Listening to the radio recently, I was captivated as someone read one of Martin Luther King, Jr.’s speeches that I hadn’t heard before. The speech, ‘What is Your Life’s Blueprint?’, was delivered to a group of junior high school students. I was struck by three aspects of the speech:
The Blueprint Theme. This was an easy to understand, and visual, metaphor. Even younger teenagers can understand what a blueprint is and the value of having a plan for your life. I also liked it because you could use it at a high level, like Dr. King did by relating to a life plan, and you could also go into more detail by comparing parts of the blueprint to elements of a life plan.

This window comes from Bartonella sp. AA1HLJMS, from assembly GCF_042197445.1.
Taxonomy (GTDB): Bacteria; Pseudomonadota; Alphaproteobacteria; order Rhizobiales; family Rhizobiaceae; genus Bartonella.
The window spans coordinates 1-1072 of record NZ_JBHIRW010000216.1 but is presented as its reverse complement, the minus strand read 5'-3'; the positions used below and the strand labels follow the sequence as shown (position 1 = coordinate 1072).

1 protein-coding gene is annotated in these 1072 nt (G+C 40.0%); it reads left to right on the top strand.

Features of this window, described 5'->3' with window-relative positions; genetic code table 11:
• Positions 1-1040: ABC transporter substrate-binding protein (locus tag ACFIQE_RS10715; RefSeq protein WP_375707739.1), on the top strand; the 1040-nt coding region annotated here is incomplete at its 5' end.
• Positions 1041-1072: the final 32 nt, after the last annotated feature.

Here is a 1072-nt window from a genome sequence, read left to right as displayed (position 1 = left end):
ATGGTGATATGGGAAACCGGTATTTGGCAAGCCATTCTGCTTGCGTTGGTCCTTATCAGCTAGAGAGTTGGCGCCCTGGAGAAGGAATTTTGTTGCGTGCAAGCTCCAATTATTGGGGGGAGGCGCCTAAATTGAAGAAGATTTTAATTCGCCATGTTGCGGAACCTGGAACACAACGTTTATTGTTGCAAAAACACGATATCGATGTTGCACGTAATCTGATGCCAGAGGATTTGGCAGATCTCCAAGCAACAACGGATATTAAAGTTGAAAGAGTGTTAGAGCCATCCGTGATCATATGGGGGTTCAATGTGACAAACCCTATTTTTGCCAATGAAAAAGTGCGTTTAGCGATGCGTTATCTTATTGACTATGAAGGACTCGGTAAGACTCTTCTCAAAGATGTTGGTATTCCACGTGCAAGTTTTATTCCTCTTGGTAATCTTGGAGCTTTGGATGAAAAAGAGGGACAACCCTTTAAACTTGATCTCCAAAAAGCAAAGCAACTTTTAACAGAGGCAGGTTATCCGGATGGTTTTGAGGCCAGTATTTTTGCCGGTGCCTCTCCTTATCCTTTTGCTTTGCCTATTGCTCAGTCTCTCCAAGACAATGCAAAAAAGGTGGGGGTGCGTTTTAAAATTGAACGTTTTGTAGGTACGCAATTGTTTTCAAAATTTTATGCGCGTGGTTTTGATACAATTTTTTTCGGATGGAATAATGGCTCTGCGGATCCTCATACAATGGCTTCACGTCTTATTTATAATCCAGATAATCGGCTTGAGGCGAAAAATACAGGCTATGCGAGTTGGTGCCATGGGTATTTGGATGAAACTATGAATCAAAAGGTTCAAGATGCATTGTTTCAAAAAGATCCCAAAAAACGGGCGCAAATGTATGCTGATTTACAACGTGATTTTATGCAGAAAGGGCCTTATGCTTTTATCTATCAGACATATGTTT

Brevity. The speech was 562 words long. Every word and every sentence had a purpose and made an impact.
Connection to the Audience. Dr. King related his points to questions, issues and problems that the students had on their minds. At that age, they were trying to figure out who they were and what they were going to do with the rest of their lives. As he made his points about believing in themselves and staying in school, it was clear that he knew what people in the audience experienced and felt every day.
When I eventually read the speech, it reminded me that it is possible to make a difference with our communication – when it’s clear, concise and compelling.
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